Video

Video China Targets Overseas Assets of Corrupt Officials

As China presses forward with its anti-graft effort, authorities are targeting corrupt officials who have sent family members and assets overseas. The efforts have stirred up a debate at home on exactly how many officials take that route and how likely it is they will be caught. Rebecca Valli has this report.
Video

Video Leading The Fight Against Islamic State, Kurds Question Iraqi Future

Western countries including the United States have begun arming the Kurdish Peshmerga forces in northern Iraq to aid their battle against extremist Sunni militants from the Islamic State. But there are concerns that a heavily-armed Kurdistan Regional Government, or KRG, might seek to declare independence and cause the break-up of the Iraqi state. As Henry Ridgwell reports from London, the KRG says it will only seek greater autonomy from Baghdad.
Video

Video In Rural Kenya, Pressure Builds Against Female Circumcision

In some Kenyan communities, female genital mutilation remains a rite of passage. But activists are pushing back, with education for girls and with threats of punishment those who perform the circumcision. Mohammed Yusuf looks at the practice in the rural eastern community of Tharaka-Nithi.
Video

Video For Obama, Racial Violence is Personal Issue

The racial violence in the St. Louis suburb of Ferguson is presenting U.S. President Barack Obama with an issue to which he has a deep personal connection. To many Americans, Obama's election as America's first black president marked a turning point in race relations in the United States, and Obama has made ending the violence a policy priority. On Monday he issued a new call for calm and understanding. Luis Ramirez reports from the White House.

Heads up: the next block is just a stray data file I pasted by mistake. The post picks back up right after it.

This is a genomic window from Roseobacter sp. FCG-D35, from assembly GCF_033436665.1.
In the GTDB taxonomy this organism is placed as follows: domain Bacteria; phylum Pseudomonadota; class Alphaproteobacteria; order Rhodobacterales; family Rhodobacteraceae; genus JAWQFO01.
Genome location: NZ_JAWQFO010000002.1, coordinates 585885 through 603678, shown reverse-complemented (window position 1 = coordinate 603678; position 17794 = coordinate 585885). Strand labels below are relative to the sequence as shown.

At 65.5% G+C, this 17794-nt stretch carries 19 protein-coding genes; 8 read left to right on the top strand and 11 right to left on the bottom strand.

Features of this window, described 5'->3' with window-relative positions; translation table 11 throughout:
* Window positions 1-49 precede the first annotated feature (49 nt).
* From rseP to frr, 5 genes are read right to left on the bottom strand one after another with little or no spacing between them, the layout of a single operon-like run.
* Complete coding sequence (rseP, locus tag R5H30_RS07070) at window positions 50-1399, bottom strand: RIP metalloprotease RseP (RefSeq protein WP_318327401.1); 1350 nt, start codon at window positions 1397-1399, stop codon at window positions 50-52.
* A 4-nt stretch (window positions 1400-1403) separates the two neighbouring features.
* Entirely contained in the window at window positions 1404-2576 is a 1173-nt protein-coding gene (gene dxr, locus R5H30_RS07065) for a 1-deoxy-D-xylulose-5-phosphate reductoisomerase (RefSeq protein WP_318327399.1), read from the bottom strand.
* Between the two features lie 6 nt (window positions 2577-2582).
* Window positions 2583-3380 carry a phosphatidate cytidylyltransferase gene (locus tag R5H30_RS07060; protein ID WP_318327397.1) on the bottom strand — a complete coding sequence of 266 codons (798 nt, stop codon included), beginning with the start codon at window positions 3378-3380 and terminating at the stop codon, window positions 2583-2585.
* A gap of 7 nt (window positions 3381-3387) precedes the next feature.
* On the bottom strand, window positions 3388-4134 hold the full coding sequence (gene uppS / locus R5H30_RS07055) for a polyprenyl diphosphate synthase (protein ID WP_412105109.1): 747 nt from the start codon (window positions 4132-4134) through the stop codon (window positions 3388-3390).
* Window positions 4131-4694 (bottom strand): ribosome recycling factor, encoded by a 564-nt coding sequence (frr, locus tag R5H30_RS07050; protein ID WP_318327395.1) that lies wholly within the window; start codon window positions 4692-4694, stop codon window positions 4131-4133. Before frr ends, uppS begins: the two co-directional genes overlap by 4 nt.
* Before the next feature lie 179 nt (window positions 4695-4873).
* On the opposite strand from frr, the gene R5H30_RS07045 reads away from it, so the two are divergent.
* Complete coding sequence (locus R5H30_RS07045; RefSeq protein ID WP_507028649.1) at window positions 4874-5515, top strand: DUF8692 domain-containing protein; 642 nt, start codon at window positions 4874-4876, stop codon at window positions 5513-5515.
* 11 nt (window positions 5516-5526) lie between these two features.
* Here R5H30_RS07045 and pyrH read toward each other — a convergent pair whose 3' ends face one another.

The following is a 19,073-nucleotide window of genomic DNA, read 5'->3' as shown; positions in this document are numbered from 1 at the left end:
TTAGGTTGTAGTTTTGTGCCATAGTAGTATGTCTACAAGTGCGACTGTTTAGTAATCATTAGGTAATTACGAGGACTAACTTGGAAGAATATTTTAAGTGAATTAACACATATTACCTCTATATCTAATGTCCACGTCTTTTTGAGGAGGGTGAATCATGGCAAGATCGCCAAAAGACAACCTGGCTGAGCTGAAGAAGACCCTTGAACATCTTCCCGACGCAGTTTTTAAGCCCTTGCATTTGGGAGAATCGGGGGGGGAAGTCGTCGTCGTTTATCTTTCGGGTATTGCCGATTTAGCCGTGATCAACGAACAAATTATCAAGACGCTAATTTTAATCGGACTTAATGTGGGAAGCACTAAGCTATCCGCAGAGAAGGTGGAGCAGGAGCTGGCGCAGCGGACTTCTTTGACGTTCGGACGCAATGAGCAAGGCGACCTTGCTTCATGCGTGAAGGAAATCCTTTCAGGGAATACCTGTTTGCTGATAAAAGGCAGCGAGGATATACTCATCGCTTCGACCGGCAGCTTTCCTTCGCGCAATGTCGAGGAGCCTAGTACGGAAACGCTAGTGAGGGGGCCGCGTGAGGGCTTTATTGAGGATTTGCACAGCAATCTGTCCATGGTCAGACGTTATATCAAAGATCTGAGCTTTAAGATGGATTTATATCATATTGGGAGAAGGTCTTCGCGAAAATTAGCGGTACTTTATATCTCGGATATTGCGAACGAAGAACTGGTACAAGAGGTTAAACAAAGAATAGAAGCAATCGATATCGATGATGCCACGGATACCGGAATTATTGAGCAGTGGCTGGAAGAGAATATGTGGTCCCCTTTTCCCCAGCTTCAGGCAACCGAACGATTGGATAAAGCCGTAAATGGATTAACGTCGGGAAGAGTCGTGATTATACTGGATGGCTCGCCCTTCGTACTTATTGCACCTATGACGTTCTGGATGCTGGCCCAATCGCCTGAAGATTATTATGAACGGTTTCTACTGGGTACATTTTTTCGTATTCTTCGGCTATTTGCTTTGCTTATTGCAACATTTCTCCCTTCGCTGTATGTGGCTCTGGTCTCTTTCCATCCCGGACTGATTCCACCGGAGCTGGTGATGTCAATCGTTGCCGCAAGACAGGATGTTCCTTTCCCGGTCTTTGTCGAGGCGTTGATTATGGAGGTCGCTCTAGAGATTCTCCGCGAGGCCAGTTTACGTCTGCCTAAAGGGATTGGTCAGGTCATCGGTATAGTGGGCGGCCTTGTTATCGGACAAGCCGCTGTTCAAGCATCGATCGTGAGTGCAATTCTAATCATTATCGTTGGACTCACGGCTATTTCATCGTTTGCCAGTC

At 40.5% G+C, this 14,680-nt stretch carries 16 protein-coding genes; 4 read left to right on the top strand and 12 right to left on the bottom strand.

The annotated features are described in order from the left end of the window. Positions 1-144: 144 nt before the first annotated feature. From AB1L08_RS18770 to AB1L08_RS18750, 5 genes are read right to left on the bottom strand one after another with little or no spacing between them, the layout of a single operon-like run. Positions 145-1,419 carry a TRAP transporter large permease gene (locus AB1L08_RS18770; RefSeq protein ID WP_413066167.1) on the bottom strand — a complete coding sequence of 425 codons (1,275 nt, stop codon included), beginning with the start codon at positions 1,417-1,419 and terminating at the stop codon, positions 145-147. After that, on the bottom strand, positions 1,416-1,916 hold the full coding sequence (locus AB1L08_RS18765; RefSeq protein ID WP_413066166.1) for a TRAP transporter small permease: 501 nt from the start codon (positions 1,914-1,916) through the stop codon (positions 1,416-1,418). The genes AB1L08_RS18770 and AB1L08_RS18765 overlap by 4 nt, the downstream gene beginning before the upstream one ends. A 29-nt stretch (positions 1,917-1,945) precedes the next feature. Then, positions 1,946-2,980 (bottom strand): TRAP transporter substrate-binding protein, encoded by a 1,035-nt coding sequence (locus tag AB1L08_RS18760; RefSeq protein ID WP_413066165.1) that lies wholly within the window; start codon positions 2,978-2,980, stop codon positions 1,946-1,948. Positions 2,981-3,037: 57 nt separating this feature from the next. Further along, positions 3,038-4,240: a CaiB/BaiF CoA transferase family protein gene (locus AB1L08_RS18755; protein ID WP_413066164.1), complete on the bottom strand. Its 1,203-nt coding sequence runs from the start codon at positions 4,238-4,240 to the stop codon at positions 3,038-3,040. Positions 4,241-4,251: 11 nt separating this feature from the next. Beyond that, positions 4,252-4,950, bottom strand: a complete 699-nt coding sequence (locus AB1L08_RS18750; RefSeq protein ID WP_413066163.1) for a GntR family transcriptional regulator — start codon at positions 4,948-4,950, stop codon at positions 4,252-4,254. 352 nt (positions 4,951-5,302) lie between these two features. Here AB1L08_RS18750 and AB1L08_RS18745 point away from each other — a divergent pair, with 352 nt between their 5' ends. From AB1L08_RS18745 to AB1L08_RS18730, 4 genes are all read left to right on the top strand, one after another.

Video

Video Clinton-Obama Relationship Could Impact 2016 Election

President Barack Obama and former Secretary of State Hillary Clinton have a long and complicated relationship. That relationship took another turn recently when Clinton criticized the president’s foreign policy. VOA National Correspondent Jim Malone reports there is renewed attention on the Clinton-Obama relationship as Hillary Clinton considers running for
Video

Video Iran Looks to Maintain Influence in Baghdad With New Shia PM

Washington and Tehran share the goal of stopping Syrian-based militants in Iraq. But experts say it's Iran, not the United States, that will most influence how the new government in Baghdad approaches internal reforms and the war in Syria. VOA State Department Correspondent Scott Stearns has the story.

AppleAndroid